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Puerto Vallarta News NetworkMexico & Banderas Bay Area News 

Jalisco’s Recovering Tourist Sector Courts Russians

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September 30, 2013

The number of tourists from Russia in Mexico increased threefold in the past two years. According to Mexico's Tourism Secretary, Claudia Ruiz Massieu, 55,400 Russian tourists visited the country this year.

Guadalajara, Jalisco, Mexico - Boosted by an influx of international tourists from far-flung destinations such as Russia, Jalisco has reversed the recent decline in the number of visitors flying into its airports.

From January to August, 3.29 million people flew to the state, 2.1 percent more than in the same period of 2012, according to the Pacific Airport Group (GAP). This was a welcome recovery after the number of people flying to Jalisco had fallen by 2.2% in 2011 and another 0.4 percent in 2012.

In total, 774,634 foreign tourists stayed at hotels in Jalisco in 2012 – 2,000 more than in 2011 – with Guadalajara and Puerto Vallarta being their preferred destinations. According to the Hotel Price Index 2013 by, most of the foreign tourists who visit Jalisco are from Brazil, Peru, Chile, Canada, the United States and even Russia.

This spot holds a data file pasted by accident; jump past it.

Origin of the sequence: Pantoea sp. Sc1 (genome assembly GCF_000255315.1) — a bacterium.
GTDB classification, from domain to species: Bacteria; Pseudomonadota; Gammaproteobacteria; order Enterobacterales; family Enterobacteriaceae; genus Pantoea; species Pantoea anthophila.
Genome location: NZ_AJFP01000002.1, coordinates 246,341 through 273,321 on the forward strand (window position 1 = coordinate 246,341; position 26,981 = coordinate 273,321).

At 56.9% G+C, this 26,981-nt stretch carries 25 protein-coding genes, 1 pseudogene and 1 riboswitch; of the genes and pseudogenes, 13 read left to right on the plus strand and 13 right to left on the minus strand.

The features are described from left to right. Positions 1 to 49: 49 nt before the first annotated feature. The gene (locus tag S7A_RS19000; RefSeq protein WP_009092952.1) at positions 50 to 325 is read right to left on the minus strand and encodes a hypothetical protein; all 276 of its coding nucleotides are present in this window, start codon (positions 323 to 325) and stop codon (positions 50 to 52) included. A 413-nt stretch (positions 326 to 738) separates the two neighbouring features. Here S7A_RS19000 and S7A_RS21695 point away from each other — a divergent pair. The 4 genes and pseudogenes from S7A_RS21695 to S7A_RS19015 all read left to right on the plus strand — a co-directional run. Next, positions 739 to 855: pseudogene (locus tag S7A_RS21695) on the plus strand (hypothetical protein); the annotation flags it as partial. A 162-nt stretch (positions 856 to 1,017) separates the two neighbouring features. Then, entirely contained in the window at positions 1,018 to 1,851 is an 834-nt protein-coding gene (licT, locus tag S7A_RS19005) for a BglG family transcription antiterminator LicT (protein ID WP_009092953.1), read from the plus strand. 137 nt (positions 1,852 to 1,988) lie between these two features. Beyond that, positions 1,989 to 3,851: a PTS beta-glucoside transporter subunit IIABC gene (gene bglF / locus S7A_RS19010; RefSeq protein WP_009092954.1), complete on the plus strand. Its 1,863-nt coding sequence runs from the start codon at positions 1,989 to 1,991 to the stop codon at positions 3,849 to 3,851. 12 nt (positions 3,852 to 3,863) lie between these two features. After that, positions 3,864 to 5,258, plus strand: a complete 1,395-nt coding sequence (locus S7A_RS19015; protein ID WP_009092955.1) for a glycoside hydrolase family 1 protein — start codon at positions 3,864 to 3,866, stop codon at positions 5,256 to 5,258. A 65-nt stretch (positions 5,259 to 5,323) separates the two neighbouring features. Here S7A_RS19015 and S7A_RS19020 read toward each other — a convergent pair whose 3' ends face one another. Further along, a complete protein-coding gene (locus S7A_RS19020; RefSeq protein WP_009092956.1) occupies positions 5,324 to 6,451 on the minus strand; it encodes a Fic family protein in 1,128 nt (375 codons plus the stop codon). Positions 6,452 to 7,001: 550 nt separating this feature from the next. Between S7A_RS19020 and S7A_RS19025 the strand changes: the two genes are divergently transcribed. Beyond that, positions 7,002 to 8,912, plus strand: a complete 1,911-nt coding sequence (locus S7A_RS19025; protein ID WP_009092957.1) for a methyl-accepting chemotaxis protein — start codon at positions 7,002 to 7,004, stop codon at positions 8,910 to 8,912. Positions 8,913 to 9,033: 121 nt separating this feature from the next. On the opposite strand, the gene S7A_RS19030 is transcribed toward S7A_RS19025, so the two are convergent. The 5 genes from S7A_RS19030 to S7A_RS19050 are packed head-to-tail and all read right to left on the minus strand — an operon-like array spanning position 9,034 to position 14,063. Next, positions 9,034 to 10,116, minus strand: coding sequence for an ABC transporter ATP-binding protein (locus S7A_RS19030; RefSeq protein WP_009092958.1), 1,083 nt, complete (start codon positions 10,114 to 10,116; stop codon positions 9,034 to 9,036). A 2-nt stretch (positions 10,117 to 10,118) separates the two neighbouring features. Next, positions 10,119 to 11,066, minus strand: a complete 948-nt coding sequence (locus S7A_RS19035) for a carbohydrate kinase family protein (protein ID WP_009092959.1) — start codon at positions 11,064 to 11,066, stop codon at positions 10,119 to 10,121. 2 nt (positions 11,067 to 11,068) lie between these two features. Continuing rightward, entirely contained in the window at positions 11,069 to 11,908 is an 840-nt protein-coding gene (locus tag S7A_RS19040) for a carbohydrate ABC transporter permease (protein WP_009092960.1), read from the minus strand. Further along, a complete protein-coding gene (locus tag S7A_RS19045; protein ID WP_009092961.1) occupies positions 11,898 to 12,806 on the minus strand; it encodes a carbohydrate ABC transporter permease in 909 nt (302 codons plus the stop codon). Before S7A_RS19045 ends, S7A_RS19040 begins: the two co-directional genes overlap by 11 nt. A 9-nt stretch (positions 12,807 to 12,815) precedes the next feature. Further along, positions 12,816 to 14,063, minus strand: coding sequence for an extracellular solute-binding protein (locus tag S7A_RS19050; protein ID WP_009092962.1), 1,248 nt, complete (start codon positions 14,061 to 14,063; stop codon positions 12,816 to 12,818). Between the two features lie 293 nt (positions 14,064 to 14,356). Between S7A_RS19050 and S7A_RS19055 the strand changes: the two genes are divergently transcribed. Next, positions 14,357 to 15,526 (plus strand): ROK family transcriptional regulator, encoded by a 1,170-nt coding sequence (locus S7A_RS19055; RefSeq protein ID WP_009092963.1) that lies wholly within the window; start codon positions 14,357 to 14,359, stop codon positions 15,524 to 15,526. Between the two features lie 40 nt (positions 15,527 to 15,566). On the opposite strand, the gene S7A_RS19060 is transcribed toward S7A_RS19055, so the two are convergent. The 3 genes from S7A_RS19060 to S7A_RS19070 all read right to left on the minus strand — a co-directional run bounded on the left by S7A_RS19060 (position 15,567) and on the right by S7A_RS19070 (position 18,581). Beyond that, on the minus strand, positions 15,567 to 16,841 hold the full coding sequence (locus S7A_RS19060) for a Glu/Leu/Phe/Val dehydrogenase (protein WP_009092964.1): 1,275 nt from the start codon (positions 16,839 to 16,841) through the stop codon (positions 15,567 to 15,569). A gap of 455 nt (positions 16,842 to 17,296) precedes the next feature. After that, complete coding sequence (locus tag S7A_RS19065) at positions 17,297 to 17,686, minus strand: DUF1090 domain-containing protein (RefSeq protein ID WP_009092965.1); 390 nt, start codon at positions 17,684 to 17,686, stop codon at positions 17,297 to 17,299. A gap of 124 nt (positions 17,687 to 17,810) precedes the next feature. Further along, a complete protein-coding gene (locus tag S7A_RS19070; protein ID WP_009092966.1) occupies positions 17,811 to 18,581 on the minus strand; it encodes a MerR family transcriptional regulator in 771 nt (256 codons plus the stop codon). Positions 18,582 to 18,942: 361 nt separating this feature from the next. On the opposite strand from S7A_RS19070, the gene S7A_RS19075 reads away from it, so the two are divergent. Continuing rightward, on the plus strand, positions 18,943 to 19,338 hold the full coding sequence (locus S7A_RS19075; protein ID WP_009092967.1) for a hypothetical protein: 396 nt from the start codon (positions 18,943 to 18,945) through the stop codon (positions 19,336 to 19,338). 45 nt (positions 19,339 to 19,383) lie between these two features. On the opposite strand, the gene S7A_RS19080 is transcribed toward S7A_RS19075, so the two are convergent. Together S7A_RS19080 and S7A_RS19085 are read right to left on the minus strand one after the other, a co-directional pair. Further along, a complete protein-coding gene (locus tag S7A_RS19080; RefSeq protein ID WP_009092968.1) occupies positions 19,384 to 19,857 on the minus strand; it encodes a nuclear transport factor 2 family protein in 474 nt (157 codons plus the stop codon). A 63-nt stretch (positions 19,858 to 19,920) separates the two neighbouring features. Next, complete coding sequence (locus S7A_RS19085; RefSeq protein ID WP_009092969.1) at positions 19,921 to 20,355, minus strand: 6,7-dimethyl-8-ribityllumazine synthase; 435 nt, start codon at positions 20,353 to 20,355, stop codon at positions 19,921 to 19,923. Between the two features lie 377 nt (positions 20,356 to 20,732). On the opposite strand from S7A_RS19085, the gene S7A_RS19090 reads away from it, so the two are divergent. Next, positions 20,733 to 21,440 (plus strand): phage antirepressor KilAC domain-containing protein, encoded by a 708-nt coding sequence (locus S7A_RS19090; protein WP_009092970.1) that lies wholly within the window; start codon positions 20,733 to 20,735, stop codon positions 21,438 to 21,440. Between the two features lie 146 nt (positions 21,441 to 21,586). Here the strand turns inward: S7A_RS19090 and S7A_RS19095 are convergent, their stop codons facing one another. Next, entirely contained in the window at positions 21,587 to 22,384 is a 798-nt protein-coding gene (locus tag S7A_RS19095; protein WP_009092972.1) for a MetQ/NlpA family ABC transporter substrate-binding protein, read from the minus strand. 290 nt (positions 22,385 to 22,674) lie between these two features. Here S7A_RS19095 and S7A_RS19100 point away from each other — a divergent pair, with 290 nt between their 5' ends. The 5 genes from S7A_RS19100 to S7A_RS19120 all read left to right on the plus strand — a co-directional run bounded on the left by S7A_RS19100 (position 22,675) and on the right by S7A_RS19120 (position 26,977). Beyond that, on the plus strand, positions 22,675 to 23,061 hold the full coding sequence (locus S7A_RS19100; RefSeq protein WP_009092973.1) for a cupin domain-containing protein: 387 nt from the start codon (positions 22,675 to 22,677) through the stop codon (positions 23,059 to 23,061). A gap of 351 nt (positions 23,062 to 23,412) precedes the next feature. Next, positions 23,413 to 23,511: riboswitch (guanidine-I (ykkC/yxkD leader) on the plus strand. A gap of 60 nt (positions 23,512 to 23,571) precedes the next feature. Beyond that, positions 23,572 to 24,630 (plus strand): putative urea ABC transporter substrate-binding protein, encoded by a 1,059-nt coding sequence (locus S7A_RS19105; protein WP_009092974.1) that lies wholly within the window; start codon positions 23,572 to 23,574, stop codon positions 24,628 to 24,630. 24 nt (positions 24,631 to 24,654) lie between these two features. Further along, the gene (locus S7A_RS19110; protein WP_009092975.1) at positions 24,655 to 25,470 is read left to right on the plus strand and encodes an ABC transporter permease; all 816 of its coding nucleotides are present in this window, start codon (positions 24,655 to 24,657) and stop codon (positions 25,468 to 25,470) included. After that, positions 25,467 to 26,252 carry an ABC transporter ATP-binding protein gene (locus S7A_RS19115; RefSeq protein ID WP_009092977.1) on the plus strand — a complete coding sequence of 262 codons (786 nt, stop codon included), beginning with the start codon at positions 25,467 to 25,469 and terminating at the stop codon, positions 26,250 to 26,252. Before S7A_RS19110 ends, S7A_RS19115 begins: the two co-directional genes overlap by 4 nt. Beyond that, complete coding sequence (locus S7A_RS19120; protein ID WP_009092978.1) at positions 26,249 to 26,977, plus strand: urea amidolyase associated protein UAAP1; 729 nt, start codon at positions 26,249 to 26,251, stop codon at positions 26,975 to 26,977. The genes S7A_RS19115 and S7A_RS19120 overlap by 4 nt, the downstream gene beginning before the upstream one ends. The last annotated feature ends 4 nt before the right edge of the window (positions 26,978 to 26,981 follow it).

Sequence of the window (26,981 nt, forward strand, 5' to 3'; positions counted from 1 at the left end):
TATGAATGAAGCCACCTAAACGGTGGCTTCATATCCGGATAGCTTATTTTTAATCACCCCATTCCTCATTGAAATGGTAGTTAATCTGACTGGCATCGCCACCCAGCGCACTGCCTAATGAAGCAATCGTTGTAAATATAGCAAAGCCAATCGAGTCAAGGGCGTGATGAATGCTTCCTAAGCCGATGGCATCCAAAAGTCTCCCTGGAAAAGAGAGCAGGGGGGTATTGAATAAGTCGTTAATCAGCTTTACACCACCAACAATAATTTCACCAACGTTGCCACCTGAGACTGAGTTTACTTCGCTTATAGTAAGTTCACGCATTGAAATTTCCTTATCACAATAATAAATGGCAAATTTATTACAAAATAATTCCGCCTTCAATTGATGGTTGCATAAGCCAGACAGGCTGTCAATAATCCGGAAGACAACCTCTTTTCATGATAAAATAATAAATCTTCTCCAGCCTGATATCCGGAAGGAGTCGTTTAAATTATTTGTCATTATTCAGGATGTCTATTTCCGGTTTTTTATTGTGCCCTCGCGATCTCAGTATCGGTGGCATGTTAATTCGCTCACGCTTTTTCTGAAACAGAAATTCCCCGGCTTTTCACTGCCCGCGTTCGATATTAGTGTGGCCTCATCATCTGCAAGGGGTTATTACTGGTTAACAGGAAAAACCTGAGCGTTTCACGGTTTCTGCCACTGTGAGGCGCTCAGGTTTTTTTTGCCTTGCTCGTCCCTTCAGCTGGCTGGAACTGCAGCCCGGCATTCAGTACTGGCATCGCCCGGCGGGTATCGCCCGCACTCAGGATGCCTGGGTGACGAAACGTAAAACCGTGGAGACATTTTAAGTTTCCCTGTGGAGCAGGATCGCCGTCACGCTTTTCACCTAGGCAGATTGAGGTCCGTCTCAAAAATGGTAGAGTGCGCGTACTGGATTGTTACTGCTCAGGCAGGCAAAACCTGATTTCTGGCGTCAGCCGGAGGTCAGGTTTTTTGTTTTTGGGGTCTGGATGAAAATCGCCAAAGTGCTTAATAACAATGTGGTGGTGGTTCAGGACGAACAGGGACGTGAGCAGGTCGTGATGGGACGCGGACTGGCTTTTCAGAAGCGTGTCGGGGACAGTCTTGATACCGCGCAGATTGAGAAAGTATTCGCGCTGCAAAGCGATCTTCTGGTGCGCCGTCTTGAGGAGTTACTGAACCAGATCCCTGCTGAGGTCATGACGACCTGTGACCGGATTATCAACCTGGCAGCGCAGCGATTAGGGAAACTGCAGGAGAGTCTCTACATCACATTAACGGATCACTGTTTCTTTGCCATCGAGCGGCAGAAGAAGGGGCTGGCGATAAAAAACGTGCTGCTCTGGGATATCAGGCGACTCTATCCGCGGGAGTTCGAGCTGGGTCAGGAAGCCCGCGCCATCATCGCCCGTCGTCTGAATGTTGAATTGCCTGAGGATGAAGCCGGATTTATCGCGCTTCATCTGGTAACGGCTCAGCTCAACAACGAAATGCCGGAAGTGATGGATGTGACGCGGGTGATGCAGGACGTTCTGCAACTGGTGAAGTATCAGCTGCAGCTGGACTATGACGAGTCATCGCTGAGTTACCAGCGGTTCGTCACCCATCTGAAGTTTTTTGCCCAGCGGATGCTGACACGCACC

The number of Russian tourists visiting Mexico last year increased by more than any other foreign demographic. A total of 77,000 Russians came to Mexico in 2012 and that figure is set to be surpassed this year, with 49,000 having visited just from January to May, according to the Tourism Department.

Federal and state authorities are keen to attract more Russian tourists, as on average they are willing to spend up to $226 dollars per night on hotel rooms, even more than Brazilian ($225 dollars) or Australian ($202 dollars) tourists.

Earlier this year, the Jalisco Tourism Department coordinated with travel agencies in an attempt to drawn more Russians to the state. The main deterrent to be overcome is the language barrier, according to Yuri Zhuravlev, a Russian citizen who first came to Mexico six years ago and settled in Puerto Vallarta three years later.

"Russians travel a lot and I know that here there is no such service for people, it is not common for them to speak English, much less Spanish, they need special attention," Zhuraylev told Spanish-language daily Mural. Enthralled by Mexico’s cultural riches, Zhuraylev established Rumex Group Soluciones Alternativas, an agency that takes Russians on tours of Mexico’s lesser known destinations, away from the mega resorts like Cancun.